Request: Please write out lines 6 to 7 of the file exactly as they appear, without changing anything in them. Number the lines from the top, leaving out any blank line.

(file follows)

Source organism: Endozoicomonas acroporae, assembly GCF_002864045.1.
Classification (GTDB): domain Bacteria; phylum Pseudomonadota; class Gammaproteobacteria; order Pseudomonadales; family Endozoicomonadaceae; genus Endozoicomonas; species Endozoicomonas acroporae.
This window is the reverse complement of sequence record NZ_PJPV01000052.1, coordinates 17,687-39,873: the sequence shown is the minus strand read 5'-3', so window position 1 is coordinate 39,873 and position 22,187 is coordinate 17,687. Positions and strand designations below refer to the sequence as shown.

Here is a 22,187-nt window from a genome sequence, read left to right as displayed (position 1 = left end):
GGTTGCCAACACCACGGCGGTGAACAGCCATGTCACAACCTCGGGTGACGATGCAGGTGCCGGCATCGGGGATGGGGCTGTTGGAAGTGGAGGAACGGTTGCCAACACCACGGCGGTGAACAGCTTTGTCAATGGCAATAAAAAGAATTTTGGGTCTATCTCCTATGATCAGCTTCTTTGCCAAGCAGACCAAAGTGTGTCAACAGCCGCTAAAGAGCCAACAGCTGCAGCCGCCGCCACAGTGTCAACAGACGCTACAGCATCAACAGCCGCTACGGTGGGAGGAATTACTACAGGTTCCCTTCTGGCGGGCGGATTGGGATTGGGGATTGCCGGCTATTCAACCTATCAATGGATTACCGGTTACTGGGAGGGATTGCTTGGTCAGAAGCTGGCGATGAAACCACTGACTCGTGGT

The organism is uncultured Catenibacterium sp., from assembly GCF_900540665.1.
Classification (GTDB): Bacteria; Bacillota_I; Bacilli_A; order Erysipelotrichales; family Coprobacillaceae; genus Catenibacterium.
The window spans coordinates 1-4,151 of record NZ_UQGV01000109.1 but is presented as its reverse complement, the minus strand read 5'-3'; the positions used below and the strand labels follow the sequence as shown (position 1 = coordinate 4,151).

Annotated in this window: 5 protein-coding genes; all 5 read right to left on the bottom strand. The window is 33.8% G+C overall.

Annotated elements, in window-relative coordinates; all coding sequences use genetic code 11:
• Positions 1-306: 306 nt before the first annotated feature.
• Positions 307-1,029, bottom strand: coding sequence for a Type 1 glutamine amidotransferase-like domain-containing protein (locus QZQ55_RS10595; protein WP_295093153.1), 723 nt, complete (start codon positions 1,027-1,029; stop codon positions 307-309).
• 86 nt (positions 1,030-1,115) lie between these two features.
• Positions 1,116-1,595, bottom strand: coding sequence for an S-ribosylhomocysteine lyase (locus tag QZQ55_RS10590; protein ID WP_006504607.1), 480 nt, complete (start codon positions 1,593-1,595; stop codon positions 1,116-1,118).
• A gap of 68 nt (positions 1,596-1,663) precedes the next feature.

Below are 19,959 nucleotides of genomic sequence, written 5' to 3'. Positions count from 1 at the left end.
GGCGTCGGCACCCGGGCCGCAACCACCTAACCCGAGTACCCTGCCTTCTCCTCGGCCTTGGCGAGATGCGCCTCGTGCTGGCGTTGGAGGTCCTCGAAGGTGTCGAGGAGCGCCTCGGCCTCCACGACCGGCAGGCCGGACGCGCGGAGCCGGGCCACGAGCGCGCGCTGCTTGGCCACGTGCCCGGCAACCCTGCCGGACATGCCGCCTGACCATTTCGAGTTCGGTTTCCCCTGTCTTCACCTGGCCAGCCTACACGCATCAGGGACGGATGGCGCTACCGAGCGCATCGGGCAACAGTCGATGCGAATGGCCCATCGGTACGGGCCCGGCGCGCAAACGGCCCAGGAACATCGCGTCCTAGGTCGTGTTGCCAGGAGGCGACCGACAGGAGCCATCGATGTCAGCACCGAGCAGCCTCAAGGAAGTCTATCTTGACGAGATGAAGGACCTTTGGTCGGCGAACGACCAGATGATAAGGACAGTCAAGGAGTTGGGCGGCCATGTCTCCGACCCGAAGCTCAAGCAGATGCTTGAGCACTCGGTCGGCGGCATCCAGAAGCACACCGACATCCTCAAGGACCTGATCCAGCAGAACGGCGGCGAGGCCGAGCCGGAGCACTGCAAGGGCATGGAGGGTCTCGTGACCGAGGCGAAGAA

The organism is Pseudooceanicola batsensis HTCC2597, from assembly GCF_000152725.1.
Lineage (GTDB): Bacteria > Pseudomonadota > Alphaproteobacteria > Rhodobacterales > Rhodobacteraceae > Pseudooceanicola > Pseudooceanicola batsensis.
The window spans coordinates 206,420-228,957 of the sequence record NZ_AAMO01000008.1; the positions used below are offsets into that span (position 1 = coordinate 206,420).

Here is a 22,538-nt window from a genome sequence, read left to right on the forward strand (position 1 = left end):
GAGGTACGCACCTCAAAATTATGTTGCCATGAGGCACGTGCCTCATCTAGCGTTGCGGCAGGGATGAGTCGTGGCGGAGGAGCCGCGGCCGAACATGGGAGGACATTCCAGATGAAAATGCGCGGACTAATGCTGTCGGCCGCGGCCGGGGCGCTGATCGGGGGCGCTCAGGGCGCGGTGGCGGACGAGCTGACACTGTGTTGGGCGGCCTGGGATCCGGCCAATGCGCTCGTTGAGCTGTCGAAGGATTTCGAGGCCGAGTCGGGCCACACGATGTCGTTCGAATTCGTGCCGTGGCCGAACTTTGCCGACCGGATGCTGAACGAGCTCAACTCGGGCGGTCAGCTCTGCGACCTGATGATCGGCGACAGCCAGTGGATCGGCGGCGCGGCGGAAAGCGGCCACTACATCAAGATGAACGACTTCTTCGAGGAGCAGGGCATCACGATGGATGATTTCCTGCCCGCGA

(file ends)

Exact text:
The organism is uncultured Catenibacterium sp., from assembly GCF_900540665.1.
Classification (GTDB): Bacteria; Bacillota_I; Bacilli_A; order Erysipelotrichales; family Coprobacillaceae; genus Catenibacterium.